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6 Responses to “Why pastors get fired; the myth of leadership”

  1. Brad Mullins April 17, 2014 at 3:55 pm #

    Around four years ago my wife and I were hired to work as teachers in a Christian school. This school was connected to a church in San Jose Costa Rica. We made all of the arrangements and had to leave Costa Rica for a short time and return to El Salvador in order to obtain proper working papers etc…
    While we were back in my wife’s home town of San Salvador staying with family and organizing our plans, the administrator of the school called us and told us that they had hired someone else and that our services would not be needed. There was very little explanation as to why or what had brought this kind of decision on so we had no choice really our lives at that point were in Costa Rica so we returned to San Jose straight away, I being the kind of guy that will almost never take no for an answer had to get to the bottom of this. This was a fairly small school and a medium size church for San Jose. When we returned to San Jose I called the lady who had hired us and asked what was happening and to explain herself. She refused to do so and refused to offer any kind of excuse or explanation. I told her that I thought it would be proper to pay us for our 18 hour one way bust tickets to El Salvador and to reimburse us for government fees that we were out She became very hostile and refused to communicate with us.
    So I contacted the pastor. He was of no help to us at all in the beginning, he used every excuse in the book to not help us in hopes that we would just go away. I did not go away. Every penny that we spent for these people was super important to us. I had to teach this pastor that the buck stopped with him. Not his board, not some deacon or elder, not some old lady that wears a beautiful Easter bonnet, not the school principal not anybody but him. God had called him to do that job and to do it to the best of his ability and I put that mans feet to the fire!
    I grew up in a pastor’s home and lived with a pastor for 25 years. My dad was a highly successful pastor for 47 plus years. He was a shepherd, a naturally born shepherd but he was also a called administrator of God and the buck stopped with my dad. He was the CEO, he was the man. He always listened to good people and he always had good people around him to help in the decision making process but his flock, his congregation , his board always respected him as the CEO because he set that precedence. This is what strong pastors do, this is what caring pastors do, and this is what successful pastors do. This pastor in San Jose was so afraid to rock the boat that he couldn’t even do what was morally right in this case. After several “come to Jesus meetings” this man finally realized that my wife and I had been victimized by this school principal. He made sure we were paid for our expenses and very soon thereafter the principal retired! This poor beat down pastor couldn’t come to grips with the fact that he was “the man” that God had chosen to lead that flock and that the buck stopped with him. He lacked such confidence to believe in himself and his own abilities and that’s what was so sad. Somewhere along the line he was led to believe that his role as pastor was to preach on Sunday! How sad for him.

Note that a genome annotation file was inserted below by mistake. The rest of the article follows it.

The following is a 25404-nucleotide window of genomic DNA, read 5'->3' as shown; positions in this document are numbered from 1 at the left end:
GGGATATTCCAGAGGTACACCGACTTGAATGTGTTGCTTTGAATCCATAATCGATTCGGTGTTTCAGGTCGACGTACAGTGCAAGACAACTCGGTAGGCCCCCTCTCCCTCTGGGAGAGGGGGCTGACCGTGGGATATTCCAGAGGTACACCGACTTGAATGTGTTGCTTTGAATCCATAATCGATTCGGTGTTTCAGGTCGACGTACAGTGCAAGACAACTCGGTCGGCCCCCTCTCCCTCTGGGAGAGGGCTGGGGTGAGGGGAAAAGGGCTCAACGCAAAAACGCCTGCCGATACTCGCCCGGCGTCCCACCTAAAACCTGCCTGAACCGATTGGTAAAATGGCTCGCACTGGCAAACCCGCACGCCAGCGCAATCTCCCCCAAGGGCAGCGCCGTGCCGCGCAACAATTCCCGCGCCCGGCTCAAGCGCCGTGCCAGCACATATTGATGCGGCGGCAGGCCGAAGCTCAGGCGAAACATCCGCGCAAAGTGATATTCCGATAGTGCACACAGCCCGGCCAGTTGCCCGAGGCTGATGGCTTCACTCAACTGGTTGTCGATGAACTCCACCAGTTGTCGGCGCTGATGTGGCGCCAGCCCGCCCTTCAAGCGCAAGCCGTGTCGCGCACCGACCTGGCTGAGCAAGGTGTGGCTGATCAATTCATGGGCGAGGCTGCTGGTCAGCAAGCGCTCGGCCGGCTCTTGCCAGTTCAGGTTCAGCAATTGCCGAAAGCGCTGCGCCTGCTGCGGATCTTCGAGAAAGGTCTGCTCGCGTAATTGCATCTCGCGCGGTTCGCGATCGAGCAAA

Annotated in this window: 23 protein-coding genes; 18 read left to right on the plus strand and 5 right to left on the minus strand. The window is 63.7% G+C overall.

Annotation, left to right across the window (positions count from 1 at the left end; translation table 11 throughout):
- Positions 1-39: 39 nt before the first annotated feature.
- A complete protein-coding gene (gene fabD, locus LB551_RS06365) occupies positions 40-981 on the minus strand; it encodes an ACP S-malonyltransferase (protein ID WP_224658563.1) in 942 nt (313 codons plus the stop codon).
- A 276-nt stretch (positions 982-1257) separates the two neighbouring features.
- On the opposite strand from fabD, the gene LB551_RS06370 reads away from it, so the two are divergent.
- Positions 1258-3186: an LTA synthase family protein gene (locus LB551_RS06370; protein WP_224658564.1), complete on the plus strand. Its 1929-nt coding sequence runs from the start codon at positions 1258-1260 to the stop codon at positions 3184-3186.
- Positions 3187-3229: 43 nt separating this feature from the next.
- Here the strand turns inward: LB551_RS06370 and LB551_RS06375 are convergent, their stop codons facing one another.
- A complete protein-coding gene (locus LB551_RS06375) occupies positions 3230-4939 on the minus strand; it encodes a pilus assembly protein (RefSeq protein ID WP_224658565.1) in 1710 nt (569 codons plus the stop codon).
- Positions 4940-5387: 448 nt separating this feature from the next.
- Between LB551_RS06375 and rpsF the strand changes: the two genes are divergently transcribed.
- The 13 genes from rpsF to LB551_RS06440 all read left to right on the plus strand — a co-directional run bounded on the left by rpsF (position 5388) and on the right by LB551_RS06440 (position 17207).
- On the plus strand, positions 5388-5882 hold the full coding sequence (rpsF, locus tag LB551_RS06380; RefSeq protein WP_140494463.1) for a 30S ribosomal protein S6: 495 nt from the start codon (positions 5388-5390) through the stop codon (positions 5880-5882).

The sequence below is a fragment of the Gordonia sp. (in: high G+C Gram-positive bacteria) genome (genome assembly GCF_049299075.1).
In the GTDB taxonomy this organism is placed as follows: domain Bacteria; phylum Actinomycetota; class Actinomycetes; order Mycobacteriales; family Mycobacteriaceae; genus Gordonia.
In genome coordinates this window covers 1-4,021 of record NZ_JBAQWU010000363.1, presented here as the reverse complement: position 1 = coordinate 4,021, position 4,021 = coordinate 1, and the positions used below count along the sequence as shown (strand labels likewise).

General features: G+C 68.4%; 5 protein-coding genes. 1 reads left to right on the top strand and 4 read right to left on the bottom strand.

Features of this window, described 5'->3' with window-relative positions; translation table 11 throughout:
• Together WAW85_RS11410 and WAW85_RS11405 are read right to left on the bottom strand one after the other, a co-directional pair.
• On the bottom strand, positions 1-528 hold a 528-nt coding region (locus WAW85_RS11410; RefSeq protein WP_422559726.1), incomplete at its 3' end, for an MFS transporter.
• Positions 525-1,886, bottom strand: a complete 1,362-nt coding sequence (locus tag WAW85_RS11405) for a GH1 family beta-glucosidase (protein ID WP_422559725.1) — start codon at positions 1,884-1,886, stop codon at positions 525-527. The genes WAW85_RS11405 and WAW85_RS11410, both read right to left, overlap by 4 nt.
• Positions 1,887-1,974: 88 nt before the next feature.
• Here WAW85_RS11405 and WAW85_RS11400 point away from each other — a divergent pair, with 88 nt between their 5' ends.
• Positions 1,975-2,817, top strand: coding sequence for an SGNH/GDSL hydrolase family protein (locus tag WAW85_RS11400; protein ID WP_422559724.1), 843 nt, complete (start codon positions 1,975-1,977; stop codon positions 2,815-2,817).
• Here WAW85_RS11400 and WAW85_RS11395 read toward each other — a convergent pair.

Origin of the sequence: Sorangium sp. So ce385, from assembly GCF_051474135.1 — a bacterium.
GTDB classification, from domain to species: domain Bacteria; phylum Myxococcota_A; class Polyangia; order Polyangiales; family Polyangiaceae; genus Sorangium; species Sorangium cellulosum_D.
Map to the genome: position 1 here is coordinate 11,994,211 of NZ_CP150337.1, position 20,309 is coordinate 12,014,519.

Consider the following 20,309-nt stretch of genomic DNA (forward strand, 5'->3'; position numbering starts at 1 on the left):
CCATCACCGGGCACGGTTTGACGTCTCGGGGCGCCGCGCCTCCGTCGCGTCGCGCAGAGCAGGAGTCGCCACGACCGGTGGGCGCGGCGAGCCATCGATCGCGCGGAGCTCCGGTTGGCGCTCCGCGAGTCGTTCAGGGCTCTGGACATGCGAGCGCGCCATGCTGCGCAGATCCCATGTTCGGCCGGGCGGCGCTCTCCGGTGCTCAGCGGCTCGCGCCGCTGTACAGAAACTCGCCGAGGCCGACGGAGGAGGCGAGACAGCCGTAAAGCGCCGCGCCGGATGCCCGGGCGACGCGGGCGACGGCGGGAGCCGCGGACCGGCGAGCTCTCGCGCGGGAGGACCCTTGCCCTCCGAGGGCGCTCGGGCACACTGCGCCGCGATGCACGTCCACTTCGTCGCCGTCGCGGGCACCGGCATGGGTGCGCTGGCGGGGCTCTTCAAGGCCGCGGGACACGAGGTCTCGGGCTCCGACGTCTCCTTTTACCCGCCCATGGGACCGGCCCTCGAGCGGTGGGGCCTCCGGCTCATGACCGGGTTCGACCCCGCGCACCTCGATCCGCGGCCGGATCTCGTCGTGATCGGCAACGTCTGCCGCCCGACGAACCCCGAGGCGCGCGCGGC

2. Brad Mullins April 18, 2014 at 9:40 am #

    Uuuuh John Q, you must have not read my comment or you have taken it way out of context. What a foolish retort….It wasn’t about “showing him” it was about helping a poor beat down pastor that had lost all control of what went on under his leadership and under his own nose. Now if you have ever lived in Central America then you know how little people make here in terms of wages. Those jobs that we were going to accept would have paid us $650 per month. I have 10 years of experience teaching and I am educated in my field, my wife has a Masters degree in Education and speaks 3 languages. In other words we wanted to give back, we were basically donating our time.

    Your comments make it sound as if i was trying to “one Up” a pàstor, not at all. I did not criticize your story. I agree with some of your thoughts. The buck stops with the pastor plain and simple, whether 6,000 on Sunday or 30! When the buck stops stoppin with the pastor, he is done!

    • Brad Mullins April 18, 2014 at 9:44 am #

      BTW, I am a lifetime Broncos fan! I am 43 and lived in Denver when I was 7 and 8…the Broncos stuck! We have that in common my friend, so not all is lost!
      God Bless…

      • Geoff Surratt April 18, 2014 at 9:54 am #

        Hey Brad,
        I think you have me confused with John Q who wrote the snarky comment. His comment has been deleted.

        • Brad Mullins April 18, 2014 at 11:54 am #

          Geoff, your right! I was confused and I am sorry. I read your bio and I know that you live in Denver! I think I have that right!! Go Broncos, Go Peyton…